Beyond Debt: Islamic Experiments in Global Finance, by Daromir Rudnyckyj (Chicago: The University of Chicago Press, 2019).
Reviewed by Johan Fischer, Roskilde University
For someone such as myself, who has worked on the global halal market (literally, “permissible” or “lawful” in Arabic) and Islamic economies more broadly for almost two decades, this book is a most welcome contribution to a growing body of literature on alternative/spiritual/human economies. Beyond Debt breaks new ground as the most ethnographically rich book on Islamic finance in existence.
Islamic banking and finance (IBF) constitute a worldwide phenomenon and the question of riba (interest) is essential. A broad definition of IBF would include all activities understood to be financial or economic that seek to avoid riba: profit-and-loss sharing, leasing, or other forms of equity- or asset-based financing are central. In general, a few basic principles are often seen to define IBF: to engage in legitimate and lawful businesses and to fulfil all obligations and responsibilities, business must be based on concepts of honesty, justice and equity; overspending and wastage are prohibited; wealth must be used in a proper and orderly manner; to help and assist the needy; and transactions must be properly executed. These ideals are contested and this is even more prominent when trying to define proper IBF practices.
Arguably, Malaysia is the best place to look when exploring how these issues work out in practice: the state, central bank and shifting governments have over the last three decades aimed at making the country and its capital Kuala Lumpur the New York of the Muslim world. Focusing on what IBF is or should be in the eyes of four groups of Islamic finance experts in Malaysia, Rudnyckyj situates his ethnography in the context of recent economic crises, and more specifically examines the centrality of debt in financial crises more generally. In doing so, he opens up a much broader discussion of IBF as an alternative not only to conventional banking, but also to the inherent instability of global capitalism: a vision of a world free of debt. I have explored this as Muslim Piety as Economy (Routledge 2019), in a Southeast Asian perspective comparing the Muslim majority countries of Brunei, Indonesia and Malaysia,. Similarly, Rudnyckyj situates the ambitious experiments that he describes—to create more stable economies and stronger social solidarities by facilitating risk- and profit-sharing, enhanced entrepreneurial skills, and more collaborative economic “geoeconomics”— as a global Islamic alternative to conventional financial networks.
The book argues that the global 2008 financial crisis has given new impetus to this topic; efforts to reform Islamic finance offer a diagnosis of and potential solution to debt as a theoretical and practical problem, while the effort to make Kuala Lumpur an Islamic global city by transforming it into an international hub for Islamic finance reveals an alternative configuration of globalization. Rudnyckyj’s key questions are well-suited to guide readers through the extremely richly textured ethnography: What exactly is Islamic finance? What makes it Islamic? What kind of alternatives do Islam’s restrictions on interest and debt offer, as compared to conventional finance? Is debt a necessary feature of capitalism? Rudnyckyj found that there was no single answer to these questions among Islamic finance experts.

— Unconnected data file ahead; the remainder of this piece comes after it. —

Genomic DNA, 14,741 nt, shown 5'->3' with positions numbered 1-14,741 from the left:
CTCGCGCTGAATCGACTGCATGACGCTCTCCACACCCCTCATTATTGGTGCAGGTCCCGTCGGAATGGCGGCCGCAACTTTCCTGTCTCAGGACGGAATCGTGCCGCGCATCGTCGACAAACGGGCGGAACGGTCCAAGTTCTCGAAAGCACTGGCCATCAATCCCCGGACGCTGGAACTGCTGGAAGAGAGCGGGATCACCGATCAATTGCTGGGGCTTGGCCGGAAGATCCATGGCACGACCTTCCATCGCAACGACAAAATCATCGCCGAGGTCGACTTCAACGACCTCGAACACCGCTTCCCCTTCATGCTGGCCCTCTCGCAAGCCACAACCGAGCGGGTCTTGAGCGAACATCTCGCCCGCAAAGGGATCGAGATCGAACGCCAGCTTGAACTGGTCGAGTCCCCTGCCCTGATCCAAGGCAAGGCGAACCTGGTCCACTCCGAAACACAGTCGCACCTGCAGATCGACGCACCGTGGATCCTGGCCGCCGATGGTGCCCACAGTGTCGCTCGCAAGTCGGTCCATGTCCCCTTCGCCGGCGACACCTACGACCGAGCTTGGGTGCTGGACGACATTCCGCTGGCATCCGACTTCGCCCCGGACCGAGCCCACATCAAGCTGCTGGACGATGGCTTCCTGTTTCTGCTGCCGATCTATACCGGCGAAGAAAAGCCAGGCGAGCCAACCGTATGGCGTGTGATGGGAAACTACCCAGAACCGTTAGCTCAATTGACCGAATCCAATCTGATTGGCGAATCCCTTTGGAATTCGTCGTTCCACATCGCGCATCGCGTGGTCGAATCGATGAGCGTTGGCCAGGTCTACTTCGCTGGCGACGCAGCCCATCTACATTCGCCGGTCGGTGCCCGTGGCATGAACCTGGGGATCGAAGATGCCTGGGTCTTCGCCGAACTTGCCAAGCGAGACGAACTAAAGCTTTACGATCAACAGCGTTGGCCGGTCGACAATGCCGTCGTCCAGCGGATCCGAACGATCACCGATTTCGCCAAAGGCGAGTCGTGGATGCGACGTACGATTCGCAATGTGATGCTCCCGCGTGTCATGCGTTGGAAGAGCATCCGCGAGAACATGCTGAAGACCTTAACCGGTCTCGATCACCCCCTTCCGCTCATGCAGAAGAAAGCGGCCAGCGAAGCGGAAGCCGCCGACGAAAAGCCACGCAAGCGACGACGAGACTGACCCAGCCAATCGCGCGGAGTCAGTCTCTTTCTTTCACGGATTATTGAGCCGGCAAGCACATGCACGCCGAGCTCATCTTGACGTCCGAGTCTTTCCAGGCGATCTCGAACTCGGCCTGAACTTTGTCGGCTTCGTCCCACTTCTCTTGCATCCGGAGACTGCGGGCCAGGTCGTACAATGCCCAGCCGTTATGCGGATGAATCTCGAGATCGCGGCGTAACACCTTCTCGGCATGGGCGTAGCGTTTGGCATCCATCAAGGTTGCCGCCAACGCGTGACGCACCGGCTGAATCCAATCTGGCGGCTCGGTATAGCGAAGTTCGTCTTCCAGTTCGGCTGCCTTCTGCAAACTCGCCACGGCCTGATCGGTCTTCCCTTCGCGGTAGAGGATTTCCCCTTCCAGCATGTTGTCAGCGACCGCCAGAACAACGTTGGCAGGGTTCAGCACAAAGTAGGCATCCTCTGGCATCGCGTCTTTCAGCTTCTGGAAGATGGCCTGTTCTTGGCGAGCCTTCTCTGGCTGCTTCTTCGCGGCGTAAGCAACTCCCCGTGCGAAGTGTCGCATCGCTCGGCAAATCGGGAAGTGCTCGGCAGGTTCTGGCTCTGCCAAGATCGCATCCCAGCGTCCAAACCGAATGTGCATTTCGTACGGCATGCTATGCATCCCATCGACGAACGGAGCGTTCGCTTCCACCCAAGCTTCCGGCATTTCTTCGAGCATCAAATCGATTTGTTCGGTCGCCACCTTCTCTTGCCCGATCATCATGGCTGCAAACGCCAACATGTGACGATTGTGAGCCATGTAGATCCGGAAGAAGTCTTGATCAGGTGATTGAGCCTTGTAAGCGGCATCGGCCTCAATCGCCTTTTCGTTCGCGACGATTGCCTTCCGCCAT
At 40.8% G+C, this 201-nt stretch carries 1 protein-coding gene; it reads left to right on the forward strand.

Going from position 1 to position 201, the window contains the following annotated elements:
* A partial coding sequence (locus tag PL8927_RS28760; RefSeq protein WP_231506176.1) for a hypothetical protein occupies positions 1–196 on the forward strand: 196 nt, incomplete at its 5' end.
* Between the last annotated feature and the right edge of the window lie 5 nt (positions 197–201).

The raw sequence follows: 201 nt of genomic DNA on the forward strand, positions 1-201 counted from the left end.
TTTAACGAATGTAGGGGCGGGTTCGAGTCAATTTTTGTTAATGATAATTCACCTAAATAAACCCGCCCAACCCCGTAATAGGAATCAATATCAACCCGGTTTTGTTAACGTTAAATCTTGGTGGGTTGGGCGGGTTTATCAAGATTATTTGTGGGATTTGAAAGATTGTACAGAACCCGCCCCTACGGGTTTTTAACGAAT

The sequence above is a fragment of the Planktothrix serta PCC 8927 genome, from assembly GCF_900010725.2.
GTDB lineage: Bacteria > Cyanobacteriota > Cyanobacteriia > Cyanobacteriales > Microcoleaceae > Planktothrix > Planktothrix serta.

This finding is at least as relevant among “ordinary” Muslims in their everyday lives – especially because these groups most of all are called upon to use/comply with Islamic finance and arguably they felt the consequences of the financial crisis more than so-called experts. The question is how these ideals filter down to shape the practices of consumers in everyday life. In my own research, carried out in 2001 in Kuala Lumpur, three types of relation to IBF were evident: the principle of exclusively using Islamic banking as a moral responsibility; those who use conventional as well as Islamic banking because of loyalty to their conventional bank, habit or sheer convenience while being somewhat sympathetic to IBF; and a third group of informants, who consisted exclusively of Muslims who strictly used conventional banking. In the view of the last group, Islamic banking was a means to legitimize the politicization of the banking system and another twist to deepen what I called Muslim piety as economy. Moreover, these Muslims often quite simply found that conventional banking was a more profitable product compared to Islamic banking. In spite of this, Islamic banking has by now become the dominant banking system in Malaysia.
Beyond Debt is highly recommended, in particular as a superb work of economic anthropology, even if I have a few reservations. First, a lot has happened since my research in 2001, but more detail on ordinary attitudes to IBF would have had relevance to Rudnyckyj’s main discussion of Islamic finance experts. Secondly, it would have been fascinating to explore the extent to which IBF could in any way address the Qur’anic prohibition on corruption—that is, corruption seen as an attitude of unbelief. The relationship between IBF and corruption would make for a fascinating topic in contemporary Malaysia.
Still, Rudnyckyj’s conclusion underscores the main contribution of this book as it ties the book’s findings together and reflects on the role Islamic finance can play globally. Beyond Debt is a seminal work that is appropriate both for academics and for students in courses related to history, anthropology, religion, economics, globalization, state, markets, and trade and regulation, among other subjects. I can imagine it being assigned in a variety of upper-level undergraduate courses and graduate seminars. The book will also be of interest outside academia, to state as well as non-state bodies, and to NGOs, anti-globalization groups, and policy makers.